The example of Figure 2.7 only uses language features introduced in the preceding sections. It introduces two new library functions.

The problem is a very well-known one: solution of the two-dimensional
Laplace equation with Dirichlet boundary conditions by the iterative
Jacobi relaxation method^{2.7}.
The boundary conditions of the equation are fixed by setting edge
elements of an array. These elements don't change throughout the
computation. The solution for the interior region is obtained by
iteration from some arbitrary starting values (zero, here). A single
iteration involves replacing each interior element by the average of
its neighbouring values. A similar update was already discussed in
section 2.3. Here we put it in the context of a working
program.

The initialization is done with a pair of nested overall constructs.
Inside, a conditional tests if we are on an edge of the array. If
so, the element values are set to some chosen expression--the
boundary function. Otherwise we zero an interior element.
As discussed at the end of the last section we, apply the operator
```

to bound locations to get the global loop index.

Notice that one can freely use ordinary Java constructs like if inside an overall construct. HPJava distributed control construct are true, compositional control constructs. They differ in this respect from the HPF forall construct, which has restrictive rules about what kind of statement can appear in its body.

If preferred, the edges could have been initialized using at constructs:

at(i = x [0]) overall(j = y for :) a [i, j] = i` * i` - j` * j` ; at(i = x [N - 1]) overall(j = y for :) a [i, j] = i` * i` - j` * j` ; at(j = y [0]) overall(i = x for :) a [i, j] = i` * i` - j` * j` ; at(j = y [N - 1]) overall(i = x for :) a [i, j] = i` * i` - j` * j` ;with the interior initialized separately using nested overall constructs:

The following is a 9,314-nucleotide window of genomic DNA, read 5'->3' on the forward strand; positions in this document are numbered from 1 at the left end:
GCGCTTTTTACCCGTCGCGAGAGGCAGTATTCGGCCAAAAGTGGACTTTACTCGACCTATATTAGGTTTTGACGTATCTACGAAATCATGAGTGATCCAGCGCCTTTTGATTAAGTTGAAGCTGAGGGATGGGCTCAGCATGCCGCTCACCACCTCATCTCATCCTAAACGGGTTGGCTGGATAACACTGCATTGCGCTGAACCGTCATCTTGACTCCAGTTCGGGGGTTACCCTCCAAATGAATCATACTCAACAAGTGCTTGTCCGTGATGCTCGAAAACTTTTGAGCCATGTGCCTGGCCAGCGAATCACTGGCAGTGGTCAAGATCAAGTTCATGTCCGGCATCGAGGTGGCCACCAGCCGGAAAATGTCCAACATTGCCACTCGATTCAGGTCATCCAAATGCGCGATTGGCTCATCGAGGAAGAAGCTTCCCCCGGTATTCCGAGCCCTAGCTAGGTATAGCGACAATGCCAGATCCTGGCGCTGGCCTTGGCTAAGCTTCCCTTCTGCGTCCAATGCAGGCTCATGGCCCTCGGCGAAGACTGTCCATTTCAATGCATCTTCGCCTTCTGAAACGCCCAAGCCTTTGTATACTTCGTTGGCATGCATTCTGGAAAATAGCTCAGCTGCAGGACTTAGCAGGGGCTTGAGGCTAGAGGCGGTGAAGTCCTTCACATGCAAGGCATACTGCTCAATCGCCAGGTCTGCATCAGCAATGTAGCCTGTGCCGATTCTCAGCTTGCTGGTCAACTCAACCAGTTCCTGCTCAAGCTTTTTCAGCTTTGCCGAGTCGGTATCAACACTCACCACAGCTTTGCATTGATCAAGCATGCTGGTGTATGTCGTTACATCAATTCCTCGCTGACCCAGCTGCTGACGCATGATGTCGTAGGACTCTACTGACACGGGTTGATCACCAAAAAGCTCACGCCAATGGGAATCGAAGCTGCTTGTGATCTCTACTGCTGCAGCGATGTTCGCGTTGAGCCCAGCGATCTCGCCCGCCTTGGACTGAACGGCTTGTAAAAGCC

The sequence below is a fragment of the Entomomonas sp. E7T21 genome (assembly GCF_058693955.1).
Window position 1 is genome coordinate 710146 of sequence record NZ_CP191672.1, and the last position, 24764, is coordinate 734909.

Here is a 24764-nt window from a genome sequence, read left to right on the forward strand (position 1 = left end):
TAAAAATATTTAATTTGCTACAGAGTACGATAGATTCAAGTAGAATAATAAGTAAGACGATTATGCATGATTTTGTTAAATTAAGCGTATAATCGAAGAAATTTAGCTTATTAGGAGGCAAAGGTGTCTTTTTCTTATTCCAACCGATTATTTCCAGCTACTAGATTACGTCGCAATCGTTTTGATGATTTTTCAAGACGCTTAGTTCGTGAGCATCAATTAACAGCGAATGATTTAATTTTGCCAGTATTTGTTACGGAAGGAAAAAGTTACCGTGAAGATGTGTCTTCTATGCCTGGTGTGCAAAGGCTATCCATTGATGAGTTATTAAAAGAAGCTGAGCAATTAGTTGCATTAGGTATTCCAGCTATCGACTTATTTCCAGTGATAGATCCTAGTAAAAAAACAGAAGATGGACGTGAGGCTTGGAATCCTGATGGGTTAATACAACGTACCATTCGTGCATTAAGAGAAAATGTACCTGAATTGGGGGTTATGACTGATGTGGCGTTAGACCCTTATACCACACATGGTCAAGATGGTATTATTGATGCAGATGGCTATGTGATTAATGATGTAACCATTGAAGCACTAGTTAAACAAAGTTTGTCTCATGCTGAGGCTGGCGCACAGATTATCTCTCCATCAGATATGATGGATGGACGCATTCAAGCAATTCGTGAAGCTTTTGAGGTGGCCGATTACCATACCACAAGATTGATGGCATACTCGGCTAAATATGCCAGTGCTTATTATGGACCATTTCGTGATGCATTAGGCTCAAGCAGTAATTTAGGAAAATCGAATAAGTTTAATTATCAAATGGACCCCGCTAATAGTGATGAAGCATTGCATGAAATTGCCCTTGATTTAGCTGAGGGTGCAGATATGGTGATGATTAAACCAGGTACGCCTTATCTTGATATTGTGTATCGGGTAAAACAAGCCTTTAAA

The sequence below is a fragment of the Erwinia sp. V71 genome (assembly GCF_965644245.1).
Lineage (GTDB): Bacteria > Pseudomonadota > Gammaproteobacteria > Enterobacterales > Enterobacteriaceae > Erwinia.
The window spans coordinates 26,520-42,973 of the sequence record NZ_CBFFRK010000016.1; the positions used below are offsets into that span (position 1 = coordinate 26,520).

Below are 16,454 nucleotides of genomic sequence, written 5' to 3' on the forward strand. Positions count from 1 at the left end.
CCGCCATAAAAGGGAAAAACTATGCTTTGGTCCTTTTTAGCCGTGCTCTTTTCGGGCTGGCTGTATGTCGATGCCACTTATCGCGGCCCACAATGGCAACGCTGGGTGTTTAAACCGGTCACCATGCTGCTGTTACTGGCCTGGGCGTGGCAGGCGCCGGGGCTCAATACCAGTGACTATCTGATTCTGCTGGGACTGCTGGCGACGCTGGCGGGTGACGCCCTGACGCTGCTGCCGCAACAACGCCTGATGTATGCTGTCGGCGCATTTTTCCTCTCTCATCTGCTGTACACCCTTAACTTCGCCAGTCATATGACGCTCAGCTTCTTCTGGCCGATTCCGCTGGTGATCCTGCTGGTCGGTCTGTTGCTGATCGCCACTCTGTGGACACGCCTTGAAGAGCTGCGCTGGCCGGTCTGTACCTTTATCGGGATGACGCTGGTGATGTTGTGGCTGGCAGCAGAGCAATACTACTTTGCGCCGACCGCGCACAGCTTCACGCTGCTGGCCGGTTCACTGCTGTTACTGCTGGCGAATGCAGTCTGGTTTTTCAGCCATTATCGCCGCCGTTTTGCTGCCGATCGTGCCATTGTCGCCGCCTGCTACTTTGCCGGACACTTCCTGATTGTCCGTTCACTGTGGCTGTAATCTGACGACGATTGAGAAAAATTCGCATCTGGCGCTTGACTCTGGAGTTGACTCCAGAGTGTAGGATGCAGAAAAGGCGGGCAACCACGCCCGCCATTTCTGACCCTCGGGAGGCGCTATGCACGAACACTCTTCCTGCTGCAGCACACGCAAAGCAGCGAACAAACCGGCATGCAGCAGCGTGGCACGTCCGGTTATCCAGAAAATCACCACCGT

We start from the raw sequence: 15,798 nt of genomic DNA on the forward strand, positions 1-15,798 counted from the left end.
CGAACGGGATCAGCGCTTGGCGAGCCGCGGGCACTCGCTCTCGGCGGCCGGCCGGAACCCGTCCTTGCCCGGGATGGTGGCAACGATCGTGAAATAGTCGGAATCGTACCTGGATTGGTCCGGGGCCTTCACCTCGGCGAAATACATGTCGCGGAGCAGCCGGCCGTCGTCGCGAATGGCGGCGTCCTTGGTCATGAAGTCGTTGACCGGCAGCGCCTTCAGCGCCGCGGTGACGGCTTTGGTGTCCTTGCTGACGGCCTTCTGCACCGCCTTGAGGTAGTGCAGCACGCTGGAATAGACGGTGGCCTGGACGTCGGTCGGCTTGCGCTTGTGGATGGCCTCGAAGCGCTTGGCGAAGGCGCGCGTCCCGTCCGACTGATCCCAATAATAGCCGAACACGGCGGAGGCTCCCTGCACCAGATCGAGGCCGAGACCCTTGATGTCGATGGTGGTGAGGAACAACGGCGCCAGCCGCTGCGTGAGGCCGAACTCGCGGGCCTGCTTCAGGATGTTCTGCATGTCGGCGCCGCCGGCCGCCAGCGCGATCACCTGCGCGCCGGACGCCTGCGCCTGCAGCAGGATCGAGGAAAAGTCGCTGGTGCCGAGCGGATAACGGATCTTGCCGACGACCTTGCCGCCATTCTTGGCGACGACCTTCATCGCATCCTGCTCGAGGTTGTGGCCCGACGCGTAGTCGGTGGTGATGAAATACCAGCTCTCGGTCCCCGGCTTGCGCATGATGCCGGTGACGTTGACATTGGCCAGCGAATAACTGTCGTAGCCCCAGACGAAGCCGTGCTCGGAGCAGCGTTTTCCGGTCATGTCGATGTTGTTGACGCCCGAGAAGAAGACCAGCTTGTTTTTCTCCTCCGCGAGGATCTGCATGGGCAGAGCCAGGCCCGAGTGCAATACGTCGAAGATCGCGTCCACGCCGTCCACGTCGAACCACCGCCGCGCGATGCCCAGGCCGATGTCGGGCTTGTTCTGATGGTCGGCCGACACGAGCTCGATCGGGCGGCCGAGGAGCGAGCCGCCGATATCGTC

overall(i = x for 1 : N - 2) overall(j = y for 1 : N - 2) a [i, j] = 0.0This version is more long-winded but potentially more efficient, because it simplifies the inner loop bodies, improving the scope for compiler optimization.

The body of the main loop contains `shift` operations and nested
overall loops. The body of the inner loop is slightly more complicated
than the version in figure 2.5 because it saves changes
to the main array in a separate array `r`.

Note the declaration of the `float` temporary `newA` inside the
body of the parallel loop. This is perfectly good practise. The
temporary is just an ordinary scalar Java variable--the HPJava
translator doesn't treat it specially. Also note the call to a Java
library function `abs` inside the loop. As we have emphasized, any
normal Java operation is allowed inside an HPJava distributed control
construct.

The main loop terminates when the largest change in any element is
smaller than some predefined value `EPS`. The collective library
function `maxval` finds the largest element of distributed array,
and broadcasts its value to all processes that call the function.
*[Need to initialize edges of r to zero.]*

Finally a collective library function `printArray` prints a formatted
versions of the array on the standard output stream.